The COVID-19 pandemic turned 2020 upside down. But you don’t need us to tell you that. So, we’ll cut right to the chase.
We’re fortunate to have teams of editors and translators based all around the world, producing content in IJNet’s eight languages. We asked each team to send us their favorite reporting published in their respective languages from the past year that covers some aspect of the pandemic that has infected almost 75 million people worldwide, and killed 1.6 million.
This reporting covers impacts spanning education, domestic violence, the search for effective treatments and more. Included are fact-checking initiatives, investigative reports and innovative data journalism. Unsure how COVID-19 has affected countries like Yemen, Senegal and Brazil? This list might help.
Here are their top finds:
This article from Al-Fanar Media examines the pandemic’s consequences in education, specifically for students with learning and/or physical disabilities such as visual impairment and hearing loss.
This investigative report published by the Arab Reporters for Investigative Journalism provides a comprehensive look at the pandemic’s devastating consequences in isolation centers in Yemen, where processes and conditions have been inadequate.
A real consensus can only be reached with facts — how did we report the coronavirus outbreak in Wuhan
Chinese magazine Sanlian Weekly Life Magazine published an article that analyzed the history of their reporting since the outbreak of coronavirus in Wuhan. Throughout the year, the magazine has sent many reporters to Wuhan to report on the crisis. This article explores questions they asked (like why it took 20 days to hear back from the Wuhan government to admit/react to the virus), the circumstances their reporters interviewed in and were there any innovative perspectives they had covered.
Using effective data visualization and adding interactive features so readers can pinpoint findings to their home states, articles like this one from National Public Radio have helped shine a light on the systemic racial inequalities present in our society that the pandemic has laid bare.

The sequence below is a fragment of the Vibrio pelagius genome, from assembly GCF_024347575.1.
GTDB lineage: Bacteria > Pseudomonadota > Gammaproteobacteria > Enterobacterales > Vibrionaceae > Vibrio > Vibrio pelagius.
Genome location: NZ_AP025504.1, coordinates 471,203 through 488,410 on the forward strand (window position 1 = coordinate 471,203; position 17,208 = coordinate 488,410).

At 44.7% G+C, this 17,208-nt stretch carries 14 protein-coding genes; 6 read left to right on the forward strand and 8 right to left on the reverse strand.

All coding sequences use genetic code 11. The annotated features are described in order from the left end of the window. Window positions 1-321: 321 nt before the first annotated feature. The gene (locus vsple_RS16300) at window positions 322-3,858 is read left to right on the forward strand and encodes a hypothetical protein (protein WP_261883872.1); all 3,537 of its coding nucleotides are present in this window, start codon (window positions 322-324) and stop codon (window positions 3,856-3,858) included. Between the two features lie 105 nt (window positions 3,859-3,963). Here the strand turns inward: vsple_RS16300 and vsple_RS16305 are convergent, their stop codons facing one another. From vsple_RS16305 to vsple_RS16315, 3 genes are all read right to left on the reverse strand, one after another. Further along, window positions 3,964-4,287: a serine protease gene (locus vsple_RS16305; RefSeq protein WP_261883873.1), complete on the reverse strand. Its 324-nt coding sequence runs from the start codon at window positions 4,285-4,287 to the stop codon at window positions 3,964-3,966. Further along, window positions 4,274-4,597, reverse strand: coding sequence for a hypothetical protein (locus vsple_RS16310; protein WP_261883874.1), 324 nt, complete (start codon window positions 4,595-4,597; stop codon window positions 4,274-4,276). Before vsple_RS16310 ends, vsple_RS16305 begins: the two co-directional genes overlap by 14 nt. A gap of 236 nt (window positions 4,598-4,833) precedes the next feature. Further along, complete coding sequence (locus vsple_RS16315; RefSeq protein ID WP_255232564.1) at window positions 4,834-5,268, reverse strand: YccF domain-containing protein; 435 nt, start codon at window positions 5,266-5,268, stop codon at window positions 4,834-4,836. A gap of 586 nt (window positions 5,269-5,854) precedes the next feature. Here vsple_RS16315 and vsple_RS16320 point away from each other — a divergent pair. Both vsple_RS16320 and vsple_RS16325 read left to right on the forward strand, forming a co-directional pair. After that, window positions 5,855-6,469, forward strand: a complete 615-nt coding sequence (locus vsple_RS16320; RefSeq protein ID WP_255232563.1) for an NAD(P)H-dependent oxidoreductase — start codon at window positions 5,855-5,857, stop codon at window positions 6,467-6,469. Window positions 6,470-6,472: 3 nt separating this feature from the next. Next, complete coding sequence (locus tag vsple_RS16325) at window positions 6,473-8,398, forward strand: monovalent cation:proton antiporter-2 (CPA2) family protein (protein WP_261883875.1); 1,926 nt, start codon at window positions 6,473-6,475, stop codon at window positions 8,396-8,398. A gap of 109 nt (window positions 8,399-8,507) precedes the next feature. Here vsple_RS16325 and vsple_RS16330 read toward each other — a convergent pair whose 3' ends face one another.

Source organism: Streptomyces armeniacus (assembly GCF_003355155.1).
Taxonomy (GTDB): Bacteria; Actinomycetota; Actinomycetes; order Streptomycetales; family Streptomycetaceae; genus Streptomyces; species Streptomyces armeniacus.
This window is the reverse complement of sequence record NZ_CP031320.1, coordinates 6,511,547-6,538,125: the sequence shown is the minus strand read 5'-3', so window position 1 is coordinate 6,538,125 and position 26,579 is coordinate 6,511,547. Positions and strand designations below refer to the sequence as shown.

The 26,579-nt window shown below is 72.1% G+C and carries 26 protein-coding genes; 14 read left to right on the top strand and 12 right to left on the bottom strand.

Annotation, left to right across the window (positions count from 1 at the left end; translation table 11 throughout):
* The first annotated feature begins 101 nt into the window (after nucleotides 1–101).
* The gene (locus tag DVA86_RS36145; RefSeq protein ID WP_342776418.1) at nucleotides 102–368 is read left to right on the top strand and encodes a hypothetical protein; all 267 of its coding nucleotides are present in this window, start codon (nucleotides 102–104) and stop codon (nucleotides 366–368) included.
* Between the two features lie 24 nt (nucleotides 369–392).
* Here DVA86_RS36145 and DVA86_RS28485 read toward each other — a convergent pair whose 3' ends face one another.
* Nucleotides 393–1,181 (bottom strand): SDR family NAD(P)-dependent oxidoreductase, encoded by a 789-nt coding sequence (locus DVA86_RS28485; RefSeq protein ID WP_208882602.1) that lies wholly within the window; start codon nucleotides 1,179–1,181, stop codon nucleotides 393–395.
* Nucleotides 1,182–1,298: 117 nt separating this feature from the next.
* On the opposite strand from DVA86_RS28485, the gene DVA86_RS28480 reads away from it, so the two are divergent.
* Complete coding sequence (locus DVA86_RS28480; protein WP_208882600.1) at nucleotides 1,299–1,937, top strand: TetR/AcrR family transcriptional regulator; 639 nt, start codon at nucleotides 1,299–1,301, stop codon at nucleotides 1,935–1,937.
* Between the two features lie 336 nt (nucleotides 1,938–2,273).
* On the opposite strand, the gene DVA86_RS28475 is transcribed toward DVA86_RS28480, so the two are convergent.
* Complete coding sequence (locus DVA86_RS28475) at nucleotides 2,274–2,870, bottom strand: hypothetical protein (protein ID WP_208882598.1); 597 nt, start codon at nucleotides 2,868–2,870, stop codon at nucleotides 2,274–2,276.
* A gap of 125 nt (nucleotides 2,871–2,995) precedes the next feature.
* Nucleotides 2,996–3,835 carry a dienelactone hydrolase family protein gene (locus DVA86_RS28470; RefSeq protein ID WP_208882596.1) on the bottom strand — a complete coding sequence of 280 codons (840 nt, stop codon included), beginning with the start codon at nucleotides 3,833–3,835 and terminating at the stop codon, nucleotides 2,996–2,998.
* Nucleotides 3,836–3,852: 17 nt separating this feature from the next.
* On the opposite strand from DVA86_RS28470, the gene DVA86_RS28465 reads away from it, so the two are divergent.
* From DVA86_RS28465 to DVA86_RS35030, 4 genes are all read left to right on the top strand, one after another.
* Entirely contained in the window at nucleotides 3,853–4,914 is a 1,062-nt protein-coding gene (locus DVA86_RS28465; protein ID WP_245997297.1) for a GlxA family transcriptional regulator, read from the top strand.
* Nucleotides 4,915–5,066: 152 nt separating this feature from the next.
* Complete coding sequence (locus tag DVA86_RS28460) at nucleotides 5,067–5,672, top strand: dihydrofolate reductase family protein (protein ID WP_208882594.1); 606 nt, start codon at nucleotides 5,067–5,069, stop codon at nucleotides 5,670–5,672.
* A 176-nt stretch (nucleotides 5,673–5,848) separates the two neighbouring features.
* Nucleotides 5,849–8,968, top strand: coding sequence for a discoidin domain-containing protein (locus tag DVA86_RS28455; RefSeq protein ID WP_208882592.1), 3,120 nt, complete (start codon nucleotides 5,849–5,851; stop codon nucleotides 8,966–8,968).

Thomson Reuters Foundation launched a series of photo stories showing the impact of the pandemic on some of the hardest hit communities around the U.S. From health care workers in Florida to Black business owners in Louisiana, these essays show the power of photography in shining a light and telling new narratives.
A piece by the New York Times on a Holocaust survivor in Brussels, Belgium. To spread cheer among his neighbors in April, he played jazz music outside his window.
This article from Le Monde offers a look at the pandemic’s impact in Senegal. Street artists spread messages about social distancing and other protective measures against the virus, using their respective artforms.
This data simulation shows what would happen if all confirmed COVID-19 deaths in Brazil happened around one’s specific address. The visualization has helped readers understand the scale of the disease.
Five independent media outlets worked on this collaborative reporting project to monitor cases of domestic violence and femicide in Brazil during the pandemic.
We don’t know how to treat this: Doctors and patients in Russia are fighting for coronavirus drugs that hardly help anyone
This article from the Latvian Russian-language news outlet Meduza takes an in-depth look at the search for effective COVID-19 treatments in Russia, and where profits have been directed.
This story describes the negligent and irresponsible behavior of a food company in Dallas, Texas when it comes to protecting its immigrant workers from COVID-19.
This story is a comprehensive compilation of all the lessons and innovations born from past epidemics, from the Roman Empire to today.
Read more about our IJNet team here.
Main image is a screenshot from the Brazilian story, "One virus and two wars."